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ning of April of that year, to have uniformly decreased. It further appears from the Colonel's statements, that the western variIlawation
it was only 77 years before this period that the first authentic observations ations on the variation can be found, or in 1580, when the needle at London varied to the east 11-15 ng done -1899Jameson's Marine Thermometer. From many experiments made of late years by scientific persons, there seems every reason to believe that the thermometer is an instru ment of far greater importance to navigators The person already mentioned, having than it has been generally supposed. fert discovered many objections to the mode of vd bathe late celebrated Dr. Franklin was the using the thermometer recommended by person who noticed the great difference Colonel Williams, and having had several da between the temperature of the water on the thermometers broken, applied to different North American coast, in and out of sound-mechanics in various places to construct a ings, and suggested the use of a thermometer marine thermometer case for him, which as an indicator of an approach to that dan-would protect the instrument, and facilitate gerous shore, as it had been uniformly found its use, but unsuccessfully, until he some that the nearer any vessel approximated the time since applied to Messrs Gardner and Lushore,
without at least a sufficient warning of the ด่า approach to danger, to allow of its being 079 avoided, unless the ship should be so entire sly disabled as to be totally unmanageable. ab The statements of Dr Franklin and Colosnel Williams applied only to the coasts of North America; and hence it came to be 30 generally supposed that the increased heat bof the sea, when out of soundings, was causined by the Gulf stream-current, which, issuoking from the Gulf of Mexico, sweeps to the to northward along the coasts of the United Natural History, Specimen from the to as -States it has of late however been esta- Cape.-A living animal of the antelope ofblished, that the decreasing temperature of species, called a Nhu, having the head the water, as any vessel approaches the of a cow, the mane of a horse, and the to coasts of Spain, Portugal, and Barbary, is hind part resembling that of a mule, was Isufficient to give warning to any attentive brought to England in the Barossa, to navigator of his approach to these coasts; from the Cape of Good Hope. These and it seems probable, from the experiments animals are inhabitants of Southern Africa, lof Mr Davy, (brother to the celebrated Sir but very rarely to be met with. The one sw Humphrey,) that the thermometer will be now brought home belongs to Lord Charles found to point out, not only the proximity Somerset. As of land, but also that of extensive banks be Aurum Millium. Mr N. Mill has dis1990 of bema doudw -&elin all places. 1 H-dena covered a new metal resembling gold, and nottaAs person whose experience had shown possessing some of its best qualities, which -ishimdthatoins quitting the American coasts She calls aurum millium. In colour, it reanthere was an increase of twelve deg. of Fah-sembles 60s. gold, and is nearly as heavy in Jasenheit's scale in the temperature of the sea specific gravity as jewellers' gold. It is vin a few hours run from the mouth of the malleable, and has the invaluable property adDelaware, found also on approaching the of not easily tarnishing. It is very hard -coast of Portugal, that the mercury in the band sonorous, and requires care in the s tube of the thermometer sunk from 69 de-working. The price of it being from 4s. ingrees dat which it stood in the open sea, to to 4s. 6d. an ounce, will not be an ob360 degrees, when his ship was about three stacle to its general use: and for beauty sor four miles from Cape St Vincent and there is not any metal that exceeds it, and subsequently, that in beating through the it is susceptible of an exquisite polish. VOL. VII.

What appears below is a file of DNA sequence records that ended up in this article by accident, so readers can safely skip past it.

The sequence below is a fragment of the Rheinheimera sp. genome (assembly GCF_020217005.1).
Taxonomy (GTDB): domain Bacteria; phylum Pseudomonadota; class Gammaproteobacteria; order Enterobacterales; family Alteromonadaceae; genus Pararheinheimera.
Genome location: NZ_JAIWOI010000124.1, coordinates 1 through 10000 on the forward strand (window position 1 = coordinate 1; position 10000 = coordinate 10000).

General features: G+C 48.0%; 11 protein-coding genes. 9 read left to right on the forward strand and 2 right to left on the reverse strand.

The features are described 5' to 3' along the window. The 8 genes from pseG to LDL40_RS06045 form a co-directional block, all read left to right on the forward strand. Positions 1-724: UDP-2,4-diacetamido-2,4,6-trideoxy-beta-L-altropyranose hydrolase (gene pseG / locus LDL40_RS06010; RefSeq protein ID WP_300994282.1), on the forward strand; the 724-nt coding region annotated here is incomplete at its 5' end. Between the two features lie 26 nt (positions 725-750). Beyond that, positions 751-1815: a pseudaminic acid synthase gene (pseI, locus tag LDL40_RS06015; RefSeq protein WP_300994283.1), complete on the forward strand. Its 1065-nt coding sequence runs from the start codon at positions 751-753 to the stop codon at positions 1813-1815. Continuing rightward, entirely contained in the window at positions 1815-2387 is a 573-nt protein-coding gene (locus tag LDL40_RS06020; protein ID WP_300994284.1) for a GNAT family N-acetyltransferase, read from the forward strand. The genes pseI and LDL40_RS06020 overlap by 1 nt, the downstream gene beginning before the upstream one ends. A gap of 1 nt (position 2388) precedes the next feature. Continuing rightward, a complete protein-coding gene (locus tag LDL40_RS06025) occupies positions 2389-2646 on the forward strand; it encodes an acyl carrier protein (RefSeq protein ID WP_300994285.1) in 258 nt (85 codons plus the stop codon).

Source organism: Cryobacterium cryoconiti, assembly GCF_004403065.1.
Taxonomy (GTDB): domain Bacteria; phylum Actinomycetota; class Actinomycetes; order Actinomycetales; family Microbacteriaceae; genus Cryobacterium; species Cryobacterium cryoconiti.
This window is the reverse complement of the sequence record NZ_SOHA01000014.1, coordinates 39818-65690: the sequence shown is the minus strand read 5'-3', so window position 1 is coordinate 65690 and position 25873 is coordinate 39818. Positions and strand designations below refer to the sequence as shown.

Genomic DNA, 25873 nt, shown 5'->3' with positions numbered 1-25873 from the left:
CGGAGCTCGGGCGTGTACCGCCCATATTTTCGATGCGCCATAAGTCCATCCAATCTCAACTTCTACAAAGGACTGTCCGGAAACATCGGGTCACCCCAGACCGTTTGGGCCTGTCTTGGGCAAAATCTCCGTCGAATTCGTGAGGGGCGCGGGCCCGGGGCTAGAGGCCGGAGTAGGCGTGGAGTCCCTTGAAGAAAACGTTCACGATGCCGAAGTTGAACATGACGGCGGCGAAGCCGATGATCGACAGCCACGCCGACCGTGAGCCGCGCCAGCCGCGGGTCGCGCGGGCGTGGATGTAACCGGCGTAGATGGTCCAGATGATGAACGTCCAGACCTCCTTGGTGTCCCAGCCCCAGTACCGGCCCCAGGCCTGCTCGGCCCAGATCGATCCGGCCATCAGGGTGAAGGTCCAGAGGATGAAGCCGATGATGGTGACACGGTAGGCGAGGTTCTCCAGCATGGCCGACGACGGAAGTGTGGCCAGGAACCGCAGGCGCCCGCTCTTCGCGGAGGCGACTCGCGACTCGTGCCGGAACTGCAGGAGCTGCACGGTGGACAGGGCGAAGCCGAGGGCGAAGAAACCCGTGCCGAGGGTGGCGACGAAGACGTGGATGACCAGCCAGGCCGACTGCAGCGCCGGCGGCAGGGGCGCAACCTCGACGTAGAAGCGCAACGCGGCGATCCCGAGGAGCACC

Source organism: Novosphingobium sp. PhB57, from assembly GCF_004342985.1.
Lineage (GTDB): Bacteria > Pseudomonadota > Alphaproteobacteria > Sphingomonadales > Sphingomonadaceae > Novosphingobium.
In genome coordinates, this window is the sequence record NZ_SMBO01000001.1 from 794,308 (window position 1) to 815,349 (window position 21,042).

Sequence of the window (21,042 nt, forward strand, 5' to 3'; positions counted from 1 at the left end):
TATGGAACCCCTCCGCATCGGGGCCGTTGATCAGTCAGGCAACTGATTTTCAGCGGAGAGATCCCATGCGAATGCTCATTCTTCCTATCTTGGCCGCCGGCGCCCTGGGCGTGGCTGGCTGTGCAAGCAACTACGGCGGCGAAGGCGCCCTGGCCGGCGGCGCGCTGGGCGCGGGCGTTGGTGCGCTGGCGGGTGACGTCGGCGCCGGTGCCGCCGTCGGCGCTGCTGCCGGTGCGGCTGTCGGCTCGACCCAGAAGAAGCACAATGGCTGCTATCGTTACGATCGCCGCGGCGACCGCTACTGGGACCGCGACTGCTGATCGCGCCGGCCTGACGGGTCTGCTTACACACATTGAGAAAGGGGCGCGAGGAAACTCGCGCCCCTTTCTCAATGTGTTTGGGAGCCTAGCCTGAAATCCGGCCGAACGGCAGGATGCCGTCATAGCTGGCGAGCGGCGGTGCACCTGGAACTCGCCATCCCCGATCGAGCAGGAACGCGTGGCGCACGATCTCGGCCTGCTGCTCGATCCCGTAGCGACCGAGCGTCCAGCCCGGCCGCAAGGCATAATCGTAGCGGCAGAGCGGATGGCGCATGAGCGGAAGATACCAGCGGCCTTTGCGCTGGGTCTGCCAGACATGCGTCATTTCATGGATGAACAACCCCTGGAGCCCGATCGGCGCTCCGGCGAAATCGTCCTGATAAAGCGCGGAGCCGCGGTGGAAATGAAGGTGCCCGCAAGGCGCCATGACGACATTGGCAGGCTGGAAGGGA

Description of Norway-The following account of the appearance of Norway, as distinguished from Sweden, is given by Bedemar:-Norway, he says, consists prin cipally of a mountain-basin, surrounded by the remains of an elevated platform, the exterior border of which, jagged by deep cuts, and ascending to a great height, lies around the whole of the ridge of the principal range of mountains. The sea has penetrated to this border, through the abysses which have been opened; and the western storms, and an illjudged industry, have circumscribed within the vallies the scanty woods which run through the basin itself. On the outside descend only mountain torrents, short in their course: the large streams belong to the centre of the land. *** They form many beautiful and high waterfalls, and many large lakes in their course. On the coasts only are a few towns to be found;
the rest of the country is covered with insulated dwellings; brown log-houses, surrounded by a few corn-fields and extensive meadows, small and independent pos sessions, suited to the independent and sturdy character of the people. In the vi cinity of rivers, which are at times nearly invisible from the quantity of timber floats ing down them, numerous saw mills are tó be seen; and a few iron and copper works are to be met with in the spaces cleared from wood. Along the sea shore, habitations, solitary or in groupes, surrounded with implements for fishing, and curing fish, appear like so many nests in the green hollows among the rocks. Over all this, an atmosphere generally clear, delightful, and invigorating, is spread as far as the 69
70 of latitude, after which we meet with deep and impenetrable fogs, a sea like lead, and the melancholy silence of an uninter rupted wilderness.
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